How to buy the best PC

All-in-one PCs

How to buy the best PC

by Callum Tennent

With so many PCs available to buy, how do you narrow down the options? From big family media centres to slick office tower replacements, here’s how to find the perfect model for you.

Put us to the test

Our Test Labs compare features and prices on a range of products. Try Which? to unlock our reviews. You'll instantly be able to compare our test scores, so you can make sure you don't get stuck with a Don't Buy.

  • Get the Which? verdict from our independent experts
  • Weigh up the pros and cons in an instant
  • Go to town on the details with our full review
  • Read our member reviews to see what they think
  • Is it a Don’t Buy? It could be a dud, and a costly one too
  • Best Buy
    7
  • Don't Buy
    1
  • 42 All-in-one PCs available

What makes a great PC isn’t based entirely on technical specs, although these certainly play a part. It also comes down to what suits you best. You may want one with a small screen to save on space, or one that has a solid-state drive for a quiet, quick start-up. 

Do you want to watch movies on it? Or do you simply need something to check Facebook on? With so much variation in PC prices and their specifications, this guide will help you find one that suits both your personal needs and your budget. Read on to find out just what to look for when buying your new computer.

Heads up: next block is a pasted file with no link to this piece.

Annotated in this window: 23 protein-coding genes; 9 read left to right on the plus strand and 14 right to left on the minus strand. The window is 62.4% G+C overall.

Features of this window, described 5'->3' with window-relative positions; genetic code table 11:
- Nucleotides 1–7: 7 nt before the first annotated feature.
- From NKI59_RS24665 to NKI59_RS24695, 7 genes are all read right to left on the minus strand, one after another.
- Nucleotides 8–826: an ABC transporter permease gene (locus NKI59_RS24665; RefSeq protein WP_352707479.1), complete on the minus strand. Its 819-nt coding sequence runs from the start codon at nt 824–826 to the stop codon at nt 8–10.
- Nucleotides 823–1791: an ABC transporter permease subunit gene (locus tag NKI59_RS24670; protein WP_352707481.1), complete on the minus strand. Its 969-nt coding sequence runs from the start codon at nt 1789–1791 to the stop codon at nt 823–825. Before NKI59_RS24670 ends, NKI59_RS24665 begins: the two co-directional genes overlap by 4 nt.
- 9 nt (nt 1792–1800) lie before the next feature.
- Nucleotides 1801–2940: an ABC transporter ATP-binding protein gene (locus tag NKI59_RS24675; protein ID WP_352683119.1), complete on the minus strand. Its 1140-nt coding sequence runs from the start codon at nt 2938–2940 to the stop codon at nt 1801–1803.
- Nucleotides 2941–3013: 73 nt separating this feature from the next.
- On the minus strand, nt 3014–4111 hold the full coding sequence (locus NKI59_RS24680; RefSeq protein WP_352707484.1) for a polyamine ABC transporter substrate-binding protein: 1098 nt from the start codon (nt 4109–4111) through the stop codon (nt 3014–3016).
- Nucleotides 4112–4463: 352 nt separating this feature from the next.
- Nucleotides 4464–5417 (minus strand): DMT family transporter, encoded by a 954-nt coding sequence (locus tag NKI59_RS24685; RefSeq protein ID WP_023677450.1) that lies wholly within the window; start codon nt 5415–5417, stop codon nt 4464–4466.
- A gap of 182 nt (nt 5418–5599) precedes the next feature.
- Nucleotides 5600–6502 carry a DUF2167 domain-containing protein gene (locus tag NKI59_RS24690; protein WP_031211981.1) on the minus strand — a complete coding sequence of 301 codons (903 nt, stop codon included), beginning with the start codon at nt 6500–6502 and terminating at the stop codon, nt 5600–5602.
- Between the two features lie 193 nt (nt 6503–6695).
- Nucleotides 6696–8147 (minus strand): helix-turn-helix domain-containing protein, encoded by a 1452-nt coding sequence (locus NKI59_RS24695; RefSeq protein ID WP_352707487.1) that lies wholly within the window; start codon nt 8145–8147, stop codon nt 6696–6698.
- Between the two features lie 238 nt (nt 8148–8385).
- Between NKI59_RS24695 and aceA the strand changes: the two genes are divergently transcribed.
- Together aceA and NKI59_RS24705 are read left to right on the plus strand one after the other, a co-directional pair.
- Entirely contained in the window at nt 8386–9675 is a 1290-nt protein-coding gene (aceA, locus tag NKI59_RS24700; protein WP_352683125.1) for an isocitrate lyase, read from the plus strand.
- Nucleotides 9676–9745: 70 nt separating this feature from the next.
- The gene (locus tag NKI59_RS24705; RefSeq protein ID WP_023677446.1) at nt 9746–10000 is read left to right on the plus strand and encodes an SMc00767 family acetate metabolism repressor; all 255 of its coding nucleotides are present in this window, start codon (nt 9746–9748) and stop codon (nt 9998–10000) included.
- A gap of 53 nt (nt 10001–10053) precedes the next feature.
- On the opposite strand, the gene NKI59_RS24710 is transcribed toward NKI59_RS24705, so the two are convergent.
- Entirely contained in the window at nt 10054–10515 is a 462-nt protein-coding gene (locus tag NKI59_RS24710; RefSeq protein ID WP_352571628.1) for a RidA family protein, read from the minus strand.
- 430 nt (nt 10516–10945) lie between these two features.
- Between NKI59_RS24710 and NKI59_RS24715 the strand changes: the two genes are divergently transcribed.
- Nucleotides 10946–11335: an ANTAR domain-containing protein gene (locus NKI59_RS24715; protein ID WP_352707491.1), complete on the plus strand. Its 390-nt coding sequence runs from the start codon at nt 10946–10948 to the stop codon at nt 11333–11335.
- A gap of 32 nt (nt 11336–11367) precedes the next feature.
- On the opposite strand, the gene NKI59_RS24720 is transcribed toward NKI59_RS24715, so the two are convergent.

If you're tired of sitting in front of a slow desktop PC with a dull screen and weak sound then be sure to take a look at our Best Buy all-in-one PC reviews.

Buying the best PC for you

There was once a time when the term 'PC' was straightforward and simple. Nowadays, though, there are three key sub-divisions that you should be aware of before you go out to buy a new computer. There's the all-in-one, the mini-all-in-one and the desktop (also known as 'tower'). This guide will help you decide which is best for your needs, and what to expect from each.

All-in-one PCs

This is the most common PC we review, often written as simply 'AIO'. The workings of the PC itself live inside the slim monitor. AIOs are great for saving space (and money). Fewer cables means they're nice and tidy, need only one plug socket and require very little set-up. There's also a huge range of them, from the most impressive and expensive Apple iMac to the most bare-bones, budget Windows machine.